Just how big IS the elephant in the room?

3 08 2009

My previous post prompted a commenter of some pedigree Ben, to suggest it may be worthwhile trying to measure exactly how big the gap is between clinicians and management. Interestingly there is not that much in the literature of either medicine or management attempting to quantify this situation. After some searching however I unearthed this little nugget: “Views of doctors and managers on the doctor-manager relationship in the NHS” Davies et al BMJ 2003;326:626-628

The study was a postal questionnaire carried out in 2002 of Chief Executives, Medical Directors and a stratified sample of Clinical Directors randomly selected from 75 Trusts. Responses were received from 103 Chief Executives, 168 Medical Directors and 445 Clinical Directors. It is pertinent to explain that Chief Executives are purely from a management origin and Clinical Directors are Consultants heading up a clinical grouping known as a Clinical Directorate. Importantly, the latter group are clinicians, undertaking a management role in addition to their clinical role. These doctors will share most closely the opinion of the majority of clinicians although it should be noted that their role identifies them as having a bent towards management that other clinicians may not share. So they will have a more positive view of management generally than the majority.

A series of questions were posed and the answers assessed to see how much (or little) the respondents agreed with the question. The results of the study are clear and are summarised by the the authors,

” Clinical directors were easily the most disaffected, with many holding negative opinions about managers’ capabilities, the respective balance of power and influence between managers and clinicians, and the prospects for improved relations.”


I have uploaded a spreadsheet of the results here with the questions and the responses from the two groups discussed. I’ve also done a little additional work of my own calculating the distance between the answers of managers and clinicians. Allowing a 5% error each way (ie >10% difference is significant) it is intriguing to see that of  the 26 questions in only 4 was there any similarity of opinion.

So, how big is the elephant in the room? I think we need to address a few other issues now apart from its size…

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5 responses

3 08 2009
Steph

I slept with an elephant once, covered tusk to toe in armour (the elephant) and looming impressively over our little group of huddled sleeping bags in Leeds Armoury museum.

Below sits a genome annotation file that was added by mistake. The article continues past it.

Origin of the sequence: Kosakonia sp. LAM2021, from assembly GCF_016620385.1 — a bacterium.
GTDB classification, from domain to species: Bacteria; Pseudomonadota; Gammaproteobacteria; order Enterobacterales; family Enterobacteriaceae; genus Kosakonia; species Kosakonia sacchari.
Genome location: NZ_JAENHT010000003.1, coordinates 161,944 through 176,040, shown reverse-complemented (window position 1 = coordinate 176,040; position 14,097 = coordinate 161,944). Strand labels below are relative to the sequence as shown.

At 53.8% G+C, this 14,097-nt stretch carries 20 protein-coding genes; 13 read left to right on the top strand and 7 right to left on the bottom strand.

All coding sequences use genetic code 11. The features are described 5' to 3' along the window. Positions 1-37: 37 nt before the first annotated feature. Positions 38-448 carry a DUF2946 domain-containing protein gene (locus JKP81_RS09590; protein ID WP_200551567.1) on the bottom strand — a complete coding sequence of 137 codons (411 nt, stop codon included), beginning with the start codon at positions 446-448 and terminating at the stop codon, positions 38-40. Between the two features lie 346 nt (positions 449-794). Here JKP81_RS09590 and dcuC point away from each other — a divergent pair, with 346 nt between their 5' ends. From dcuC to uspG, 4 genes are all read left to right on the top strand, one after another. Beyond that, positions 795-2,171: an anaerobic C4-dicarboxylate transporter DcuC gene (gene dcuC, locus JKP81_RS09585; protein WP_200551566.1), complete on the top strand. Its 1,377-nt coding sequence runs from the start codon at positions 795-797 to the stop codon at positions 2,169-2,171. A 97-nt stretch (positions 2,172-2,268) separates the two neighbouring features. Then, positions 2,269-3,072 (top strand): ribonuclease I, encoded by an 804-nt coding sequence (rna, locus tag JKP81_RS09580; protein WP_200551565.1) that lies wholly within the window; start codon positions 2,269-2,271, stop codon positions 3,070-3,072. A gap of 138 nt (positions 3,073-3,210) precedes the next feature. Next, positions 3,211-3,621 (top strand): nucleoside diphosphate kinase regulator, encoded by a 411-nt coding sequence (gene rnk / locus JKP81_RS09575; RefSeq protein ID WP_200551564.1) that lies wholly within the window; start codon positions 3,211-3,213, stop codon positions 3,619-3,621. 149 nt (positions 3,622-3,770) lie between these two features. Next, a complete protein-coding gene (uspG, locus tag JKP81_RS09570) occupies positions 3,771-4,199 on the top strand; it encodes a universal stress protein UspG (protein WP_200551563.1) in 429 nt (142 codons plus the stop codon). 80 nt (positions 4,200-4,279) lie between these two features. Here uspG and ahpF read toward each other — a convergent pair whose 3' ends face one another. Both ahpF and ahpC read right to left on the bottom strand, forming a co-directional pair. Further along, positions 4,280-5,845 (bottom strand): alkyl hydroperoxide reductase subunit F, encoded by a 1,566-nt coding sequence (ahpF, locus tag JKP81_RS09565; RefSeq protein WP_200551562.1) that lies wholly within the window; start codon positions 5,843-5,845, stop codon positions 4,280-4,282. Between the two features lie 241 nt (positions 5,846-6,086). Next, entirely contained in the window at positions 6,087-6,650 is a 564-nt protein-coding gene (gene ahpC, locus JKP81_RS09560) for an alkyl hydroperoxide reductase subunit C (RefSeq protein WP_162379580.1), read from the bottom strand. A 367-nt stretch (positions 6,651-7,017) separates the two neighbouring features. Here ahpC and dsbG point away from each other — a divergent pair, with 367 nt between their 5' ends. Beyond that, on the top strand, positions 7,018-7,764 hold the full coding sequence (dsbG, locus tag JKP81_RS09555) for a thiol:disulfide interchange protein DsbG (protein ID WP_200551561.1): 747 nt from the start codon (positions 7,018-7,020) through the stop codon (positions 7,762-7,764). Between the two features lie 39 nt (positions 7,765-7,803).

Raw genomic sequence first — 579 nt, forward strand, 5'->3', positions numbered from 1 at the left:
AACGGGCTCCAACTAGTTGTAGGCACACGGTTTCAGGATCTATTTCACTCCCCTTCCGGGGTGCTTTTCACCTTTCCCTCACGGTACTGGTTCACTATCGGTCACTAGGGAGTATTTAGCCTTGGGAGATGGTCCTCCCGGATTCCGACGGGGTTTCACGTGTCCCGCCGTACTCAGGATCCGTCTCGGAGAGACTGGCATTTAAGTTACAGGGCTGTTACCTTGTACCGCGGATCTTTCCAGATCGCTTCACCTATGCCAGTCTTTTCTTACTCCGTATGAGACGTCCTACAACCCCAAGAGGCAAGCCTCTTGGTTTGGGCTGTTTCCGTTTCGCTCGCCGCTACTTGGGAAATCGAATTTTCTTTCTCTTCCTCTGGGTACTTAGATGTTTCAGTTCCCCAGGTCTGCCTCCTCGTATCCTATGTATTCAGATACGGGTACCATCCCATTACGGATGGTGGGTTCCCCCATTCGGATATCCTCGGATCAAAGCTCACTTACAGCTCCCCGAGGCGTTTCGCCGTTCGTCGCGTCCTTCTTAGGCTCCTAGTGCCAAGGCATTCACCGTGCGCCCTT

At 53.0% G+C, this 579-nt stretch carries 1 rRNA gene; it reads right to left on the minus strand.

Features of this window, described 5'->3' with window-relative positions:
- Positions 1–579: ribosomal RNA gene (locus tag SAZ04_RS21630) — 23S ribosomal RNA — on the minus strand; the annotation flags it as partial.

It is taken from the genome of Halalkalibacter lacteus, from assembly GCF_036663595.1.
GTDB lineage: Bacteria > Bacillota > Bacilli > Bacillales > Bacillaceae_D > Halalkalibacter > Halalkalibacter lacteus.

To ride one, is at the same time terrifying and irenic, a dissonance not entirely without it’s own peculiar harmony, but to ride ‘the elephant in the room’?

The didactic v experiential nature of the pathways towards medicine and management are intrinsic to the resultant approaches of both disciplines.

Where management education may take the path of bounded reality medicine uses “the distillation of… years of experience and knowledge of others to the point at which there are a finite ways of deciding”

This railroad track of disciplined thinking in medicine appears sure and steady, but once aboard there is little scope for detour. After all why change what appears to work so well? And constant reiteration (some would say tautology) affirms.
Years down a track of proven decision making can breed a difficulty of perspective/perception for an idea that there may be an equally valid route to station ‘delivery of health care’.

Management on the other hand whilst infinitely adaptable to the vagaries of hostile through (sic) friendly terrain on foot may envy the direct surety of the railroad. Without it’s intrinsic discipline of direction and route their path is as you have previously discussed ‘often significantly affected by external factors, some of which may be unknown even to the practitioner’.

Both routes have their efficiencies and place but finding a train that is happy on the road… is this your elephant?

4 08 2009
Graeme

I read the same article a little while ago. I guess the questions coming out of this are why (beyond the obvious what you see depends on where you stand explanation) clinician directors were most sceptical and questioning of the management roles and power in the NHS, and is it possible/ desirable to engineer a consensus? Are they predisposed by training/ values etc or is it experience of working with managers, etc. This may give some clues as to how to bring about a meeting of minds – if its desirable.

10 08 2009
inseiffolliet

heavens Steph, that is some complex stuff you’ve written there. i will try to unpack it in a later post

10 08 2009
inseiffolliet

aha. have just written some 9000 words on that topic…

6 02 2011
Zener Diode

:”- that seems to be a great topic, i really love it ‘.`

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